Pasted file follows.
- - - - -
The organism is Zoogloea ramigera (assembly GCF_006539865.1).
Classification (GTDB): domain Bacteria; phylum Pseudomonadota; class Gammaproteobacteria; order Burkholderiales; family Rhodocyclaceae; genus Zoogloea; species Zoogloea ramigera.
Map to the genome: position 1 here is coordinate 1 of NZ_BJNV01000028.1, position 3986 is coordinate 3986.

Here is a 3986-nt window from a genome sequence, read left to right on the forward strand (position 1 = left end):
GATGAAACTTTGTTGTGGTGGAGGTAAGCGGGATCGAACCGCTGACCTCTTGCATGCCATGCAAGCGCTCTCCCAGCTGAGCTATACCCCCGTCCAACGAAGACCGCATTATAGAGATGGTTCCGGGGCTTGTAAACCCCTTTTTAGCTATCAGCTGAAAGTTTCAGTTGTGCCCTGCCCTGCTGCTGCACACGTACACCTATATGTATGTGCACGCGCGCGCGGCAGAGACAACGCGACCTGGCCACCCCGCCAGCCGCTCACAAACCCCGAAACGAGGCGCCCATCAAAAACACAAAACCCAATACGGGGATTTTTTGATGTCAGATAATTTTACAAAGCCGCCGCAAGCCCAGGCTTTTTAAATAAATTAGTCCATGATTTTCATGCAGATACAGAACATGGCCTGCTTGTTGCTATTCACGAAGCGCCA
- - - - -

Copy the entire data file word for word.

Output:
The organism is Zoogloea ramigera (assembly GCF_006539865.1).
Classification (GTDB): domain Bacteria; phylum Pseudomonadota; class Gammaproteobacteria; order Burkholderiales; family Rhodocyclaceae; genus Zoogloea; species Zoogloea ramigera.
Map to the genome: position 1 here is coordinate 1 of NZ_BJNV01000028.1, position 3986 is coordinate 3986.

Here is a 3986-nt window from a genome sequence, read left to right on the forward strand (position 1 = left end):
GATGAAACTTTGTTGTGGTGGAGGTAAGCGGGATCGAACCGCTGACCTCTTGCATGCCATGCAAGCGCTCTCCCAGCTGAGCTATACCCCCGTCCAACGAAGACCGCATTATAGAGATGGTTCCGGGGCTTGTAAACCCCTTTTTAGCTATCAGCTGAAAGTTTCAGTTGTGCCCTGCCCTGCTGCTGCACACGTACACCTATATGTATGTGCACGCGCGCGCGGCAGAGACAACGCGACCTGGCCACCCCGCCAGCCGCTCACAAACCCCGAAACGAGGCGCCCATCAAAAACACAAAACCCAATACGGGGATTTTTTGATGTCAGATAATTTTACAAAGCCGCCGCAAGCCCAGGCTTTTTAAATAAATTAGTCCATGATTTTCATGCAGATACAGAACATGGCCTGCTTGTTGCTATTCACGAAGCGCCA